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Opinions of Thursday, 3 September 2020

Columnist: Ekow Arthur-Aidoo

Speaking truth to power: I stand with Prof Kwaku Asare and CSOs against Elizabeth Ohene

Elizabeth Ohene Elizabeth Ohene

Professor Stephen Kwaku Asare (aka Kweku Azar) says he could not agree with veteran journalist and writer Elizabeth Ohene on her latest stance against Non-Governmental Organisations (NGOs) and Civil Society Organisations (CSOs).

Kwaku Azar, a fellow in Public Law and Justice for CDD-Ghana, explained that during Ohene’s days as Editor of the Daily Graphic, she was labelled by some members of the general public as an “all-knowing editor”, but he, Kwaku Asare, then a student, together with other students, supported her.

The people, he argued, “were wrong then to question and attack her knowledge, motive and even morals merely because she dared demand accountability and transparency from [the] government.

“My auntie [in reference to Ohene] was right then to speak truth to power and is terribly wrong now to attack those who are speaking truth to power!!”

Prof Asare, posted Wednesday on his Facebook Timeline: “People in power in Ghana like to intimidate. And, with their teeming “fans,” they succeed in intimidating many. As such, many are afraid of saying something to [the] government because it will unleash its attack dogs on them”.

He added: “Many are afraid of questioning judges because they will hold it against them when they appear before them. Many are afraid of questioning teachers because they will fail us, etc. They have succeeded in silencing most of us!”.

Kwaku Azar wrote that the NGOs and CSOs are right to ask questions about PDS, Agyapa, and the other corrupt dealings of politicians for which “empirical” evidence exists.

On the birth certificate and voter ID card issues Ohene raised, Prof. Stephen Kwaku Asare stressed: “The notion that unanimous Court decisions should end debate is alien to those who love the law. Re Akoto, Ayine, France etc. were all unanimous. Few agree with them!”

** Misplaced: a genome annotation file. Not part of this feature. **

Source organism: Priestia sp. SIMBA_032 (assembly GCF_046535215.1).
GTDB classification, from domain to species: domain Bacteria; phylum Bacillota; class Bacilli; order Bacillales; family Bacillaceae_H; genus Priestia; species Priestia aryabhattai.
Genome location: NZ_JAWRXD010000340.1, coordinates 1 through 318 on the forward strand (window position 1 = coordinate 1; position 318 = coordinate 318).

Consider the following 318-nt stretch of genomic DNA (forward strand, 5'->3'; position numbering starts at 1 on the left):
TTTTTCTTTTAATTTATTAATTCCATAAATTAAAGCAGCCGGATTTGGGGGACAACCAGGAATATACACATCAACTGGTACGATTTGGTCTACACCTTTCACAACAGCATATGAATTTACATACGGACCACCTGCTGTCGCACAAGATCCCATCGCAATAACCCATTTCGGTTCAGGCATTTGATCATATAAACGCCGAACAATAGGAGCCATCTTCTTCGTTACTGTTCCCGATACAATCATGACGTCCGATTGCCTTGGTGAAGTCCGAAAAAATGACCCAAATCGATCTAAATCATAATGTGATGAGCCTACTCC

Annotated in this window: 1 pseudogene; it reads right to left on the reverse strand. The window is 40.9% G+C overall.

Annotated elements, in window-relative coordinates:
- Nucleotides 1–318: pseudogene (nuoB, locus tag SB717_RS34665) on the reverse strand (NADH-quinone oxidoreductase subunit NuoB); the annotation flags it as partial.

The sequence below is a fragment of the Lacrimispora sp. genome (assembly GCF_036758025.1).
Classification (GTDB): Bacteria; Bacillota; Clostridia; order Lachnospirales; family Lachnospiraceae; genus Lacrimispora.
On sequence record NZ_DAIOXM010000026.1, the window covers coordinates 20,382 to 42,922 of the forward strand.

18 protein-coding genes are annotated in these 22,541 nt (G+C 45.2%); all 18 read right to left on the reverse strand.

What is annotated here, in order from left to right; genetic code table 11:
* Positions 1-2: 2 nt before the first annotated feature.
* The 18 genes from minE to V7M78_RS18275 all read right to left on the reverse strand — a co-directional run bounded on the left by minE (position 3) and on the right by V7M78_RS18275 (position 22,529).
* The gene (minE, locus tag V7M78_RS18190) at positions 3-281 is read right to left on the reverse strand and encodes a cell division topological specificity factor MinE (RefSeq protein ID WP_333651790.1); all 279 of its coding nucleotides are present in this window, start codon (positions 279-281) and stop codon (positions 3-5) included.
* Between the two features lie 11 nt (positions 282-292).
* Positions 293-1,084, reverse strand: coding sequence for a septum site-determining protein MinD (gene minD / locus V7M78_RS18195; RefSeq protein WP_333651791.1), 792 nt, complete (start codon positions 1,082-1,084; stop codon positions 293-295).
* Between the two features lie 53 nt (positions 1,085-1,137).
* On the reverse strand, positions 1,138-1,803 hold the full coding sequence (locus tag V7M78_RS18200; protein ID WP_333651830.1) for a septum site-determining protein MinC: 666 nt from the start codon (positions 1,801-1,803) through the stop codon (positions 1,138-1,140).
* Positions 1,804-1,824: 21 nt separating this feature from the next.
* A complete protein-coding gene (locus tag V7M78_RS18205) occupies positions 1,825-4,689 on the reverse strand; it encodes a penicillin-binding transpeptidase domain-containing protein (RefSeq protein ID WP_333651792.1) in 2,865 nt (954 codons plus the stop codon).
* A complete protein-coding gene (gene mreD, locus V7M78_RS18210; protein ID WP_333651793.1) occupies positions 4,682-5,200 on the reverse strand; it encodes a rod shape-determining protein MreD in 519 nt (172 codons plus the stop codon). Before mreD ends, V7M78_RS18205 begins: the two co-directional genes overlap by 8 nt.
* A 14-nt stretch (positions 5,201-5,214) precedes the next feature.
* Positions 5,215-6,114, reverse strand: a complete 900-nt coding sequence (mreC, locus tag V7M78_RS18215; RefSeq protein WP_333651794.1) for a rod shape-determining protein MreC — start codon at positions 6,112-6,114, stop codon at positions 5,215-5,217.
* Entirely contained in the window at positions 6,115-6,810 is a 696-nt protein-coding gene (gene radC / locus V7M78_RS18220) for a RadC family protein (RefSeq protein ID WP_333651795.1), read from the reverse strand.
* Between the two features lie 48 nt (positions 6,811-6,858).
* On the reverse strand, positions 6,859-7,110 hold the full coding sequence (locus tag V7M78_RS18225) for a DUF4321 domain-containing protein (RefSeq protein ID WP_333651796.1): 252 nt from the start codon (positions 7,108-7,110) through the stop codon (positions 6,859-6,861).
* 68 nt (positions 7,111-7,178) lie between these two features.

Elizabeth Ohene in her latest article dubbed “All-knowing neutrals” questioned the inability of the NGOs and CSOs in Ghana to take criticism.

She stated that the CSOs were “currently very busy doing what they do best, which is to point out what the government is doing wrong”.

Then she charged: “Since that is their self-appointed role, I wouldn’t feel the need to comment but for the persistent fact that the CSOs appear to think that any criticism directed at them means one is against them.”

To say that journalists, writers and critics generally are self-appointed is very debasing, an affront to the media profession of which Ohene is part, and simply condescending to say the least.

How so when Ohene was President Kufuor’s Minister for Media Relations? Ohene returned from the BBC to tell us that Rawlings’ 19 years in office made the media impotent.

In one speech I remember vividly at the University of Cape Coast as Minister for Tertiary Education, she called on the media to specialise, to train themselves in feature and editorial writing, to sharpen their skills beyond mere reporters so that the general public will respect the profession.

And I am doing just that.

She further wrote: “These groups…...claim to be honest, hardworking and effective and they have answers to every problem. They are mistaken.”

Elizabeth Ohene continued: “They say they are not party political, and they are openly disdainful towards those in politics, especially those in government. It is sometimes difficult to discern that they believe anyone apart from them serves Ghana or has good intentions towards Ghana.

“They seem to operate on the general principle that governments are corrupt and ineffective and NGOs and CSOs are clean and effective. For what it is worth, I disagree.”

Well, I also disagree with Elizabethe Ohene, because “for whatever it is worth” to borrow her expression, I am a journalist just like her, but I am “a political junkie”, unlike she, who has been more privileged to walk the corridors of power.

I have written against the poor management of the coronavirus pandemic, for example. Strangely enough Ohene suggests that the CSOs are ashamed and “quiet” now because the infections seem to have gone down and that people are not dying by the “truckloads” as the CSOs suggested. How could Ohene be so ignorant and dishonest at the same time, when it is trite knowledge that over 3000 samples were left in a Takoradi lab for weeks, and then discarded?

In times like these, when speaking truth to power is judged as “know it all”, we better buckle up, for, more dumbing down days lie ahead.

What else is a boy to do?

The author is a journalist, communications and media analyst and a writer. The views expressed are solely his and do not represent the organisation he works for.



Twitter: @3ArthurAidoo